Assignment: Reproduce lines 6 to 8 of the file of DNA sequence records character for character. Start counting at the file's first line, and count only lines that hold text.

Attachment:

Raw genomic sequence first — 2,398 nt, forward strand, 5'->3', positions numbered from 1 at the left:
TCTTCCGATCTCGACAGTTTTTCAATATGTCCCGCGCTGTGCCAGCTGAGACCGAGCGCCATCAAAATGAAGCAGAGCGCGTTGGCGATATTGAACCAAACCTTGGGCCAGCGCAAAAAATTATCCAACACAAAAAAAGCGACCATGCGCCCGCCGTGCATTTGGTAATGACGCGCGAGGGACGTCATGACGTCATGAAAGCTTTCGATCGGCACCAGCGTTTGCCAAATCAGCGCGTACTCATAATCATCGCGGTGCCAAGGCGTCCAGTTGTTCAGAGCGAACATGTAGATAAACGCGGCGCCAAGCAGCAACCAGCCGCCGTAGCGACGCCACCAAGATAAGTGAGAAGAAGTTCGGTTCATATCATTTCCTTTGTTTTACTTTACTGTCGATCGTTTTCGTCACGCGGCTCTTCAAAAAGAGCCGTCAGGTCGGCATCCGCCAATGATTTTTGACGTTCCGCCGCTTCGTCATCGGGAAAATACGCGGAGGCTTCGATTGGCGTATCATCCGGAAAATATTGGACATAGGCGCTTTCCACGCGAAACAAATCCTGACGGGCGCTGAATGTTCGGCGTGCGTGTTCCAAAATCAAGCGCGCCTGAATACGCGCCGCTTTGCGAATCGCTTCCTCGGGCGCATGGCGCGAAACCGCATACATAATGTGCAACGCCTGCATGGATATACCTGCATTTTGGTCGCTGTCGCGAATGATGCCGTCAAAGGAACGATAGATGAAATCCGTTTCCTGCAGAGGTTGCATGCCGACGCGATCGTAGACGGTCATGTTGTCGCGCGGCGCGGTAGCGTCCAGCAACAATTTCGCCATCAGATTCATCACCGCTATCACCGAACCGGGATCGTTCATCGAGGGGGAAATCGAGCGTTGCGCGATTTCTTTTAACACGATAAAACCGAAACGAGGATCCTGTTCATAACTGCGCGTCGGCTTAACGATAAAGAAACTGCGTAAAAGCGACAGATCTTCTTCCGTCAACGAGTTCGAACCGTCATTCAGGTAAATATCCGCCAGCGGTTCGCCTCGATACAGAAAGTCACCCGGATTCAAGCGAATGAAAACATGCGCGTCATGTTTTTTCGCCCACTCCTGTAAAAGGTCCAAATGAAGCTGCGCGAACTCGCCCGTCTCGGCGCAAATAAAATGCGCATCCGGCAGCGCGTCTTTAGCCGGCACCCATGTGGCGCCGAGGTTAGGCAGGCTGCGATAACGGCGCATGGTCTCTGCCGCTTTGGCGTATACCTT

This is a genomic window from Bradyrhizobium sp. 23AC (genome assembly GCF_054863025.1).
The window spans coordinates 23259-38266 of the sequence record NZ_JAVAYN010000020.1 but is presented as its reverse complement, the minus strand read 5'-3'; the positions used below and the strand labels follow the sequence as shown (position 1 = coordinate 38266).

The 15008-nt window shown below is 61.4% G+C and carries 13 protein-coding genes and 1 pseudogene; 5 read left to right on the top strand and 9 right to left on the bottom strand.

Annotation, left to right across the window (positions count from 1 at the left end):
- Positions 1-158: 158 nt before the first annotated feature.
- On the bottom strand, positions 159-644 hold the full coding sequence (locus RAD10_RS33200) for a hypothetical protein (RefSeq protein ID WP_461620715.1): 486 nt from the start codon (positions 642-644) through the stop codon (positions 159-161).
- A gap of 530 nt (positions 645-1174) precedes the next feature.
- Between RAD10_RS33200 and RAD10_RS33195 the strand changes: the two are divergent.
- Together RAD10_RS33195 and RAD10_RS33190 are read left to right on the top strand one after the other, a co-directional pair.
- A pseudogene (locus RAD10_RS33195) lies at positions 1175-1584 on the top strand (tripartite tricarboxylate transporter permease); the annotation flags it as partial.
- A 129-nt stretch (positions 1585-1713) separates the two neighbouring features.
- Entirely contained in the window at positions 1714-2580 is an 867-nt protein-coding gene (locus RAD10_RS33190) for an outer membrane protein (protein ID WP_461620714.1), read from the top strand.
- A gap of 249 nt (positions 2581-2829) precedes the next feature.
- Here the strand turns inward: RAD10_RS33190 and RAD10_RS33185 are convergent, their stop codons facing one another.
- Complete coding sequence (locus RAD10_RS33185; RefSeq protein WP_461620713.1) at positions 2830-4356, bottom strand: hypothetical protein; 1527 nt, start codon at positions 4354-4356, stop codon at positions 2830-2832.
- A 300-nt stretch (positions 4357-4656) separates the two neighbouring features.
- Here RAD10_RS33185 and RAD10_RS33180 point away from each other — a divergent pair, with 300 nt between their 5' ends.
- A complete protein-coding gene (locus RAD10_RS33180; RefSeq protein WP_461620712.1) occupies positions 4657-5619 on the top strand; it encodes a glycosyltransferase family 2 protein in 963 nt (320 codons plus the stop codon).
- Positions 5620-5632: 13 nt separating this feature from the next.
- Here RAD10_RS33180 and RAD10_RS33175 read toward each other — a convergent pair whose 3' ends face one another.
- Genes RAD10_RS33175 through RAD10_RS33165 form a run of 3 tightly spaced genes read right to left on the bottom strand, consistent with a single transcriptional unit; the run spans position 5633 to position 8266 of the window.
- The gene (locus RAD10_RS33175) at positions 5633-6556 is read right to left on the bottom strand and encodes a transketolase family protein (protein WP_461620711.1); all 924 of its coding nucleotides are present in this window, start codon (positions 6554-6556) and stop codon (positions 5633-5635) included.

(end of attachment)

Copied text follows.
Annotation, left to right across the window (positions count from 1 at the left end):
- Positions 1-158: 158 nt before the first annotated feature.
- On the bottom strand, positions 159-644 hold the full coding sequence (locus RAD10_RS33200) for a hypothetical protein (RefSeq protein ID WP_461620715.1): 486 nt from the start codon (positions 642-644) through the stop codon (positions 159-161).